Rise of the crop rustlers

Farmland robberies have spiked since the crisis struck and desperate growers are demanding action Tools, machinery, fuel, copper and foodstuffs are all being taken

Farmer José Alapont from Silla, Valencia province, stands in his onion field which was ransacked by thieves the night before.
Farmer José Alapont from Silla, Valencia province, stands in his onion field which was ransacked by thieves the night before.JOSÉ JORDÁN

Spain's farmland is under attack. Growers declare themselves unable to protect their crops from increasingly frequent raids by thieves.

It's been said there have always been crop rustlers around, but the crisis is creating an untenable situation, says José Alapont, 69, a third-generation farmer from Valencia.

"The day before yesterday I'd just watered a field and they took 300 onions, which are not even worth much, but they stomped [other crops down] all over the place... The worst part about the theft is that they destroy everything, and the costs become much higher. We're sick and tired of all this."

Some farmers live in isolated little villages, others are concealed by surrounding forest land, yet others own vast expanses of cropland, but they all share the same concern: the unremitting raids on their properties. In 2011 there were 20,481 cases of theft at agricultural and livestock operations, including robberies of tools, machinery, fuel, copper and food, according to the Interior Ministry. That is 5,000 more thefts than reported the previous year. Associations estimate that figures remained stable in 2012, but they have noticed a spike this year.

In the Valencia region, one of the hardest hit by crop rustling according to the agricultural association Asaja, theft was up 17 percent in January and February 2013 compared with the same months in 2012. The Valencian Agricultural Association (AVA) reported damage worth 15 million euros last year, while the forecast for this year is around 20 million.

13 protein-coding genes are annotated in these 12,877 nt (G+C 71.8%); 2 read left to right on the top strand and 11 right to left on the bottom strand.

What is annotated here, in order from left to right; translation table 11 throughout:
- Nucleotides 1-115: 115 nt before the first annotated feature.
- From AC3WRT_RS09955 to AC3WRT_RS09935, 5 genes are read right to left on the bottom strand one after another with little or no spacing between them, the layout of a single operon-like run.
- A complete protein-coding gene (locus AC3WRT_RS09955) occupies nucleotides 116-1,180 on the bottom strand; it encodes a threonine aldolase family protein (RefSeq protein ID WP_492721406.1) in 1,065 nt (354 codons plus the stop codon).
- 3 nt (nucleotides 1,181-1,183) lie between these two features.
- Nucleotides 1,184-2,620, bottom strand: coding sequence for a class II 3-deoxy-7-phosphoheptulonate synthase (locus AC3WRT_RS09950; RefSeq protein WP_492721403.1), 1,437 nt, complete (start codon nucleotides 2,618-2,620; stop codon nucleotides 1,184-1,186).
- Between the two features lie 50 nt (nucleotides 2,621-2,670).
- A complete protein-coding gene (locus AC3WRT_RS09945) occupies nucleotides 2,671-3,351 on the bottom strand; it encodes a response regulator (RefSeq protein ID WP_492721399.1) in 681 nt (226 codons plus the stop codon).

"The problem is they always steal less than 400 euros' worth, which means they get away scot-free, but the damages often reach 15,000 to 20,000 euros, because two or three weeks of harvesting may be lost while the equipment is being repaired," explains Sergio Carbó, spokesman for AVA.

Patrolling is not our job. Ours is to work by day and rest at night"

For years, farmers have been requesting tougher criminal sanctions to dissuade "expert thieves who steal 200 euros' worth of stuff a week yet nothing happens to them."

Justice Minister Alberto Ruiz-Gallardón met with Asaja representatives this month and promised them that the upcoming reform of the code will add one- to three-year prison sentences for agricultural theft, regardless of the value of the stolen articles. But ministry sources said it is impossible for the reform to be implemented before the summer, which is when most thefts take place.

The Union of Small Agriculturists criticizes a lack of effective policing in the countryside. "We need more Civil Guard patrols out in the fields, and you can tell there have been spending cuts because they used to show up from time to time," says Montserrat Cortiñas, vice-secretary general of the union. "People are really disconcerted and worried because every single theft creates a huge sense of insecurity. They're literally inside your home."

Alapont, the farmer whose onion crop disappeared, is also the president of the agricultural committee of the town of Silla, 13 kilometers south of Valencia. Every summer, from June to August, they organize farmer patrols that go out in threes along with the rural guards, preventing theft and confronting rustlers. They head out around 8pm and watch over their crops until 4am, just two hours before getting up again to do their regular day's work. But this year they are considering starting their vigilante work in May.